Are you looking into getting a rabbit but not quite sure if they are the best pet for you? This article will cover six of the major ways rabbits can be easy or difficult to take care of to help you decide whether or not a pet rabbit is right for you.
Six reasons why rabbits are easy to take care of
- Rabbits are quiet animals
Unlike other common pets such as dogs and cats, rabbits are generally quiet animals. Occasionally, they may thump with their back foot but otherwise do not make much noise.
You don’t have to worry about them waking up the baby from a nap when the doorbell rings or barking the whole time you are gone. Rabbits are an excellent pet for anyone with sound sensitivities or neighbors who complain when you make too much noise.
- They don’t require any walks or outdoor space
In fact, rabbits are generally safer indoors. There are no predators to grab them or pesticides that can make them sick. For that reason, rabbits are mostly considered indoor pets.
While you certainly can give them an outdoor space or take them for walks to a nearby park, they aren’t required. This makes rabbits great for someone who isn’t very active or doesn’t have easy access to a safe outdoor area.
- They don’t require a lot of space at all
The general rule of thumb is if it is enough space for you, it is enough space for your rabbit. Rabbits don’t need all that much space.
Unlike dogs who will barrel into things and knock over tables and chairs when they don’t have enough room, or cats that need space for their towers and scratching posts, rabbits really only need the same amount of space as a person and don’t mind sharing.
They are good to go as long as they have a soft area to exercise and run around. This is great for people living in small apartments.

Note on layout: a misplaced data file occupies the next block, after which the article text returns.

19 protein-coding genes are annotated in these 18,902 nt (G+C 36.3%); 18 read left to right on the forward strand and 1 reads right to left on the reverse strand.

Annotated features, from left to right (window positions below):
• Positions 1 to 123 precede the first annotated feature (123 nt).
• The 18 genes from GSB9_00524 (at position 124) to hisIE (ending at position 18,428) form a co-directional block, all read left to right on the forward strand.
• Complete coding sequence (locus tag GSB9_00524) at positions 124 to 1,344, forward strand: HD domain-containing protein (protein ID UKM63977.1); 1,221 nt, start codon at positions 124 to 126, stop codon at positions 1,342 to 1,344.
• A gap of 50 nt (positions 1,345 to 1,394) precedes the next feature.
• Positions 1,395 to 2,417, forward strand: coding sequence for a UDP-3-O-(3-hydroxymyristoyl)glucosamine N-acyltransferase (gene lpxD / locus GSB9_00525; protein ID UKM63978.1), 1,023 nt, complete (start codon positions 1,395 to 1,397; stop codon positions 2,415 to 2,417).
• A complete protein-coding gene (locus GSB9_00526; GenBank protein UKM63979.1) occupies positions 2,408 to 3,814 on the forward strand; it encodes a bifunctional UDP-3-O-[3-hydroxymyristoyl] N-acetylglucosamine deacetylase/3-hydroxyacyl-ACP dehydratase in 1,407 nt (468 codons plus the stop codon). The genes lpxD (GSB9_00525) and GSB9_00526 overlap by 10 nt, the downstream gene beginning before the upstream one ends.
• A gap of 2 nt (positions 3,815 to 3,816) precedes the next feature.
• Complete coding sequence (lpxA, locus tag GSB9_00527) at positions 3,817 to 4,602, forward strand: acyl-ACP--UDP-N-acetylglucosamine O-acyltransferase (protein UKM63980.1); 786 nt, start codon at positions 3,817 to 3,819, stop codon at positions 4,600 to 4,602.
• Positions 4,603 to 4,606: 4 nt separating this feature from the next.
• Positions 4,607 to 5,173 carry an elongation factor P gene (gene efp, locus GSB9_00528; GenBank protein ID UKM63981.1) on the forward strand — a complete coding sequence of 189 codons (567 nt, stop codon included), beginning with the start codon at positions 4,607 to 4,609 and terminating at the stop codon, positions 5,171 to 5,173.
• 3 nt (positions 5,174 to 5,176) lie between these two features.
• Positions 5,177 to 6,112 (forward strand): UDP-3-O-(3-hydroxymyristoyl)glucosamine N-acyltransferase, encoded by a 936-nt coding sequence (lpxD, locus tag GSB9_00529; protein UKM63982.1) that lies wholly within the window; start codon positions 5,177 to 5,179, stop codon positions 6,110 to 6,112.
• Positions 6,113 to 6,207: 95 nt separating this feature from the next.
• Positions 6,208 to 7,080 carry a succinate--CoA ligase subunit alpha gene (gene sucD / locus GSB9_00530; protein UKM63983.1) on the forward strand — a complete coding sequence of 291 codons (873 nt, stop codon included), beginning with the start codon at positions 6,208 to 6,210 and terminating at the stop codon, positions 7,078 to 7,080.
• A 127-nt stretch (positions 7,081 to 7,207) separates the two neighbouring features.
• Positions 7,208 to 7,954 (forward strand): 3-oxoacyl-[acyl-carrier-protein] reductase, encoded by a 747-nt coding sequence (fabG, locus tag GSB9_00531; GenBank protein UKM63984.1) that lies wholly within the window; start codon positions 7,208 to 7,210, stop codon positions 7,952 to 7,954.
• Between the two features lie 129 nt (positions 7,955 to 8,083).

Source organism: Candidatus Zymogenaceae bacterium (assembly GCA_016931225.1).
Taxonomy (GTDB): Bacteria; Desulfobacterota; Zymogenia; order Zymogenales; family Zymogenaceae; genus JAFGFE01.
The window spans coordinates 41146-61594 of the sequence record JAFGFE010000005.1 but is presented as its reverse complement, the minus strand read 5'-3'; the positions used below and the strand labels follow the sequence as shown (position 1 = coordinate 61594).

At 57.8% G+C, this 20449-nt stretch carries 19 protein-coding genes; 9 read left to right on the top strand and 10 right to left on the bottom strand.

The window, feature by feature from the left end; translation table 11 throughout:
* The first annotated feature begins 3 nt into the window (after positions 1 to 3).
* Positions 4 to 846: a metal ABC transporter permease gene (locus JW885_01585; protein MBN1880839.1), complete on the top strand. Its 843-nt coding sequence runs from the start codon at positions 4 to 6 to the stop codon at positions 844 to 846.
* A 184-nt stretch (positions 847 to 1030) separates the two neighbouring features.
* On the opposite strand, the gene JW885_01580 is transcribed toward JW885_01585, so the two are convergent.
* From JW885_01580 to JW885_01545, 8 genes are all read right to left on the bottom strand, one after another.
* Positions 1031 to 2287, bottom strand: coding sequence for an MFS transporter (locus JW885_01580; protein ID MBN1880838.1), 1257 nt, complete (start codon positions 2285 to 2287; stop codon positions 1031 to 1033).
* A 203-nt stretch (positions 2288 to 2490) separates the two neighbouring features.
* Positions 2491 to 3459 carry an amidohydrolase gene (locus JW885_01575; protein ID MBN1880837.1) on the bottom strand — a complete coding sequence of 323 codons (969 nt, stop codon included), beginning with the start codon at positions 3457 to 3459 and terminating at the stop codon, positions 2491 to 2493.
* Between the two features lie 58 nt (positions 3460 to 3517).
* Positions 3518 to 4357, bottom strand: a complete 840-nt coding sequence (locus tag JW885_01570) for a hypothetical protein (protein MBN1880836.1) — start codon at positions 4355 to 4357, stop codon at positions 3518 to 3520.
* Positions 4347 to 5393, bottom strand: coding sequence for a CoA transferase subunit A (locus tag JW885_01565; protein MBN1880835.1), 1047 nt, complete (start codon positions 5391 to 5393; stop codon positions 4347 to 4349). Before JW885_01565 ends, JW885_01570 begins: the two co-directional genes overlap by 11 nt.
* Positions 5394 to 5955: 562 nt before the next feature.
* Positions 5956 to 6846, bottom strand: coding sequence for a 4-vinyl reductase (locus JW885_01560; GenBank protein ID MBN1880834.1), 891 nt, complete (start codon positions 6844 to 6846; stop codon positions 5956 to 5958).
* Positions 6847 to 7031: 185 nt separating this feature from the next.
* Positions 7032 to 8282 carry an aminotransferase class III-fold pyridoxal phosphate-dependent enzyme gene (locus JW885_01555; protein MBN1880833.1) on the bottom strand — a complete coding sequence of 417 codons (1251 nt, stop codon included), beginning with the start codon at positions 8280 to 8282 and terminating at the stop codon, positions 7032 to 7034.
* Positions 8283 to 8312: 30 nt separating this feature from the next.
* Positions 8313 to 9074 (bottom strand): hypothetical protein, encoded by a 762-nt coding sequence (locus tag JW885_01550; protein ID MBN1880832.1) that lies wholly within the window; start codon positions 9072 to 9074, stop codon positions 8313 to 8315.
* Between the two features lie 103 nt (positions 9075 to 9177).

- Rabbits don’t need a lot of large items
In addition to not needing a lot of space to run around, they don’t need a lot of larger items. Rabbits only need a few items that take up space.
There are things like a safe space (A little bed, cage, or even a fancy bunny condo) and a litter box. If you do have a lot of room and want to confine the rabbit to one space, you can even give them a pen which can be where they spend most of their time.
So while rabbits do need a fair amount of space, it is pretty reasonable even in small living spaces.
- They can be trained to use a little box
Another great thing about rabbits is that, similar to cats, they can be easily trained to use a litter box. A litter box makes cleaning up messes easy and brings us back to no walks required. Make sure your rabbit is spayed or neutered before you begin to train them, though, or they might spray to mark their territory.
- Rabbits are very loving
Rabbits enjoy spending time with people and love to cuddle and groom their owners. While they generally do not enjoy being picked up or carried, they will come up to you and lay down to show trust and affection.
They will even run around your feet when they are excited to see you. They have large personalities, and it is exciting to get to know your rabbit and its little quirks.
Six reasons why rabbits are difficult to take care of
- Rabbits have an expensive and specific diet
Unlike dogs or cats, where there are food bags containing everything your pet may need nutrition-wise, the same cannot be said for rabbits. On top of bagged food pellets, they require hay and fresh fruits and veggies, and maybe a few treats. Your rabbit needs all of these in different quantities, and it can be expensive and time-consuming.
- They require a lot of grooming
While rabbits keep themselves nice and clean, they need extra help. Their teeth, fur, and nails all need to be kept a careful eye on. If a rabbit ingests too much of its fur, it can cause health issues, so they need to be brushed often.
They can also crack, rip out, or injure themselves with nails too long, and so those must be kept shaved down or clipped. The front teeth of a rabbit grow fast. They must be kept trimmed down to avoid injuries or troubles with eating.